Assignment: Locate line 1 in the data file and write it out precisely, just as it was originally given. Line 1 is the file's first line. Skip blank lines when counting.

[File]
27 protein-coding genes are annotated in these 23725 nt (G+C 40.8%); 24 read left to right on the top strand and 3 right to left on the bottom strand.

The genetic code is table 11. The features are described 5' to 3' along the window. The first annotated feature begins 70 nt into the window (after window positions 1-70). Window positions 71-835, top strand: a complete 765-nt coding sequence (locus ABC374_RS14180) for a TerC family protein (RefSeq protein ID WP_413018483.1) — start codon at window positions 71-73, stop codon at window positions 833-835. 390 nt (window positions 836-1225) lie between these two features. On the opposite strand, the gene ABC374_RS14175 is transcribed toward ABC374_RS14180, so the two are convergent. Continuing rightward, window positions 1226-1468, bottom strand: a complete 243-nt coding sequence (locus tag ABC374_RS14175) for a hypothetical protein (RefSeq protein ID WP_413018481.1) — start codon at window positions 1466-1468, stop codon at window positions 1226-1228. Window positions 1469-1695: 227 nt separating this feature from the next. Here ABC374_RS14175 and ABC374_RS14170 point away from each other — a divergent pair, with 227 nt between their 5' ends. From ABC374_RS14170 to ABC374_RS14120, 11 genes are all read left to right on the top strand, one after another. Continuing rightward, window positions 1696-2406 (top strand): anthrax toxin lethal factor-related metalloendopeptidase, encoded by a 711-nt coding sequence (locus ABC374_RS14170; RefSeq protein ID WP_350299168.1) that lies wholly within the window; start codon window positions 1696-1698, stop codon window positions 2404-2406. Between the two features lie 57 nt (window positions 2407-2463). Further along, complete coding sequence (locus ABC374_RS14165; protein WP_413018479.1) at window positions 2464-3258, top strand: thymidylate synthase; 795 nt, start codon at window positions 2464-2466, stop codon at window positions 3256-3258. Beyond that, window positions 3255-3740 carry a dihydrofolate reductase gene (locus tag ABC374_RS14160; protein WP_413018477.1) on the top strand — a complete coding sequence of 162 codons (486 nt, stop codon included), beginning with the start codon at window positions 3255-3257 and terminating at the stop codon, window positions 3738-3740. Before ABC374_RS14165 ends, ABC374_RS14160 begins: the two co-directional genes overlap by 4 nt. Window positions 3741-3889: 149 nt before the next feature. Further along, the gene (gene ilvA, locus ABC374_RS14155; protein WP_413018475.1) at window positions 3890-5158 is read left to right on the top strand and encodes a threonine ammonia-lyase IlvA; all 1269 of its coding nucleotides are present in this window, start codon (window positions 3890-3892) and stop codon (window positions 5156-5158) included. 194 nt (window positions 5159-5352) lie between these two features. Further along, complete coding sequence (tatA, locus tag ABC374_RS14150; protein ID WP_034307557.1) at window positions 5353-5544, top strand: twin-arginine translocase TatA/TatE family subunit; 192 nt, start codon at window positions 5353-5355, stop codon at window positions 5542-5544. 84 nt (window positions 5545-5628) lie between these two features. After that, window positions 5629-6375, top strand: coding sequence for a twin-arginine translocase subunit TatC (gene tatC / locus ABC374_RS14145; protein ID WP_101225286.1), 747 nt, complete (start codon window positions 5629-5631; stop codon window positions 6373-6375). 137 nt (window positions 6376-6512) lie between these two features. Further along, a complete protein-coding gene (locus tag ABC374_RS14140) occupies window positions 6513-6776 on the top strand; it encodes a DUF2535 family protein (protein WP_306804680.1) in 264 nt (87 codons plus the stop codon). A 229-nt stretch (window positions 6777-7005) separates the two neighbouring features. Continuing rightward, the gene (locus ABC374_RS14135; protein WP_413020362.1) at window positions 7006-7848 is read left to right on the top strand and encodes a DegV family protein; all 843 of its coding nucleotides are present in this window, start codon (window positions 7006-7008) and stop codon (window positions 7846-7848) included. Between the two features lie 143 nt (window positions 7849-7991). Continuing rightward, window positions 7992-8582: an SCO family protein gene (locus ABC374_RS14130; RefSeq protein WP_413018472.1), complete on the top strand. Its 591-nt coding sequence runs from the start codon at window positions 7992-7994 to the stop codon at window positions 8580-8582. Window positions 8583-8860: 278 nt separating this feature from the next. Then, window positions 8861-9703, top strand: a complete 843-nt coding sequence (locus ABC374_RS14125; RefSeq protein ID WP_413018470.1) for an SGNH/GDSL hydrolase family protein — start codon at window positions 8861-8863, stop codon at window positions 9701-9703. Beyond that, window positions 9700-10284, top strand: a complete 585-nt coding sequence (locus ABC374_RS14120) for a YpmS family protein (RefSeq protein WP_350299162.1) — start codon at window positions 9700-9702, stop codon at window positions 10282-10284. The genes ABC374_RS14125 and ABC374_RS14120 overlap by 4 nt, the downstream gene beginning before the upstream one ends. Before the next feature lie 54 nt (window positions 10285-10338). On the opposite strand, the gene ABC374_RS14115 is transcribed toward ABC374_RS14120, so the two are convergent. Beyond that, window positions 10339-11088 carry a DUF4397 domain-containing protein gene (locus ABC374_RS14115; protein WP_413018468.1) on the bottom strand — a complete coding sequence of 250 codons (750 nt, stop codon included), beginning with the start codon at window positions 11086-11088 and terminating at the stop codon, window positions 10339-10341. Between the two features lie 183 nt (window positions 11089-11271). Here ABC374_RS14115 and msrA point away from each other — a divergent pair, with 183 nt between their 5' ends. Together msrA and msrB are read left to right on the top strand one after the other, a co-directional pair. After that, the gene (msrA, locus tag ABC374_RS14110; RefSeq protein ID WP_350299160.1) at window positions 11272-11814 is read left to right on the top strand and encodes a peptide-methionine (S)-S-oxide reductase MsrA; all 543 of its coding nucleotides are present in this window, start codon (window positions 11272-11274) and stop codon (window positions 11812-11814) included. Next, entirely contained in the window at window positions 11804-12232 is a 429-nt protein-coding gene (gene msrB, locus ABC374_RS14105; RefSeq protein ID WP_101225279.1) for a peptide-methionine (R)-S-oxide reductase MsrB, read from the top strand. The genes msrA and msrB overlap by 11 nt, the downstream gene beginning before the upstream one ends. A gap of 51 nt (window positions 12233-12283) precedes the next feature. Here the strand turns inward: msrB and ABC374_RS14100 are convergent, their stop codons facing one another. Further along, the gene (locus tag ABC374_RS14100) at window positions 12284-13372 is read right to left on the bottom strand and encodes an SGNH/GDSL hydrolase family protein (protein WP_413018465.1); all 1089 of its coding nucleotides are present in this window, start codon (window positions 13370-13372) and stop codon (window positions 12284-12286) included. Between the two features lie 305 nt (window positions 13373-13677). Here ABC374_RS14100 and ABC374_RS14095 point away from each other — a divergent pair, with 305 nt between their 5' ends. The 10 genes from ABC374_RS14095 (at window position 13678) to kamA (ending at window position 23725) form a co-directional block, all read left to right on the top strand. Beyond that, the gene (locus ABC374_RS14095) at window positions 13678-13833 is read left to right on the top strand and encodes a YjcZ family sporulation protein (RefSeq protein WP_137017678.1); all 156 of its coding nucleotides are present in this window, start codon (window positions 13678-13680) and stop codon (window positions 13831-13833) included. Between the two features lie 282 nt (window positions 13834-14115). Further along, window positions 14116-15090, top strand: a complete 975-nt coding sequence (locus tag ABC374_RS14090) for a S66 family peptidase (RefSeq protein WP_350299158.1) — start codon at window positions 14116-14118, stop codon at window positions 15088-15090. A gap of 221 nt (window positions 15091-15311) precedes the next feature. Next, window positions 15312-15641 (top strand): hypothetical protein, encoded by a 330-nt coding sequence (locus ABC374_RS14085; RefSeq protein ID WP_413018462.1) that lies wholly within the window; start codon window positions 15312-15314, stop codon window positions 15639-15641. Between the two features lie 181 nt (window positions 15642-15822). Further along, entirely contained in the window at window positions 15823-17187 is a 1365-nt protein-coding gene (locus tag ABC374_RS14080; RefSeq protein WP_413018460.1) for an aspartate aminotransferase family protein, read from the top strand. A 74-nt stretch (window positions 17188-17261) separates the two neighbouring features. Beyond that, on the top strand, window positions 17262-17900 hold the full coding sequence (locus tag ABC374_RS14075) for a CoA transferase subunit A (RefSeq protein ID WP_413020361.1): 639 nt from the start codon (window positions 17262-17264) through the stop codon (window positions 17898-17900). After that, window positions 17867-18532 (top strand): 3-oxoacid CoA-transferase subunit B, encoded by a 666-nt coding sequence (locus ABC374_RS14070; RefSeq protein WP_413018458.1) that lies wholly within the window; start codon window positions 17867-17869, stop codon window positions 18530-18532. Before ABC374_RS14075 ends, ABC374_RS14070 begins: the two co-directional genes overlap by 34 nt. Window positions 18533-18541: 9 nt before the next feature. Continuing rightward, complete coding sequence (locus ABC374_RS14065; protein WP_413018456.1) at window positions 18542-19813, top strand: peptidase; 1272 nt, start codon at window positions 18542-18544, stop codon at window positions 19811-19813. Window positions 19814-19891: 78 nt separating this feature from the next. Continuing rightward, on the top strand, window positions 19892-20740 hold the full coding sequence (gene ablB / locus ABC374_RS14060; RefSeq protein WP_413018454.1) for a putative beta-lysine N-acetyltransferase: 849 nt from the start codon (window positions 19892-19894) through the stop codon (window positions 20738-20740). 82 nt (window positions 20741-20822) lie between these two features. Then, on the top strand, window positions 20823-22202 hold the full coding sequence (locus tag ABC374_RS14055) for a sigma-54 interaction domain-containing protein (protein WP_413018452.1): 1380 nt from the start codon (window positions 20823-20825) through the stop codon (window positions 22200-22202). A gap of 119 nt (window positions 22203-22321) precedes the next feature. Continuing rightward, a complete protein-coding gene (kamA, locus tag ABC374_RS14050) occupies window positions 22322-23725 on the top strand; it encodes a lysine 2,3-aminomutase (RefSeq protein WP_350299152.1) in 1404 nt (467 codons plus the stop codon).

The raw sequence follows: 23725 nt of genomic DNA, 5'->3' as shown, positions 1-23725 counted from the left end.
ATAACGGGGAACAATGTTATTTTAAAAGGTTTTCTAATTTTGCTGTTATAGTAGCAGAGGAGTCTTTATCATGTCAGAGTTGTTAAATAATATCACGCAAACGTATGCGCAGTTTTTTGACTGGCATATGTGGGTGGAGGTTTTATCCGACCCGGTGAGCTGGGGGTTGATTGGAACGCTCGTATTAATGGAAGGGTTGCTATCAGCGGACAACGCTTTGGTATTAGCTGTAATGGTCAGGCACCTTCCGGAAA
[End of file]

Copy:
27 protein-coding genes are annotated in these 23725 nt (G+C 40.8%); 24 read left to right on the top strand and 3 right to left on the bottom strand.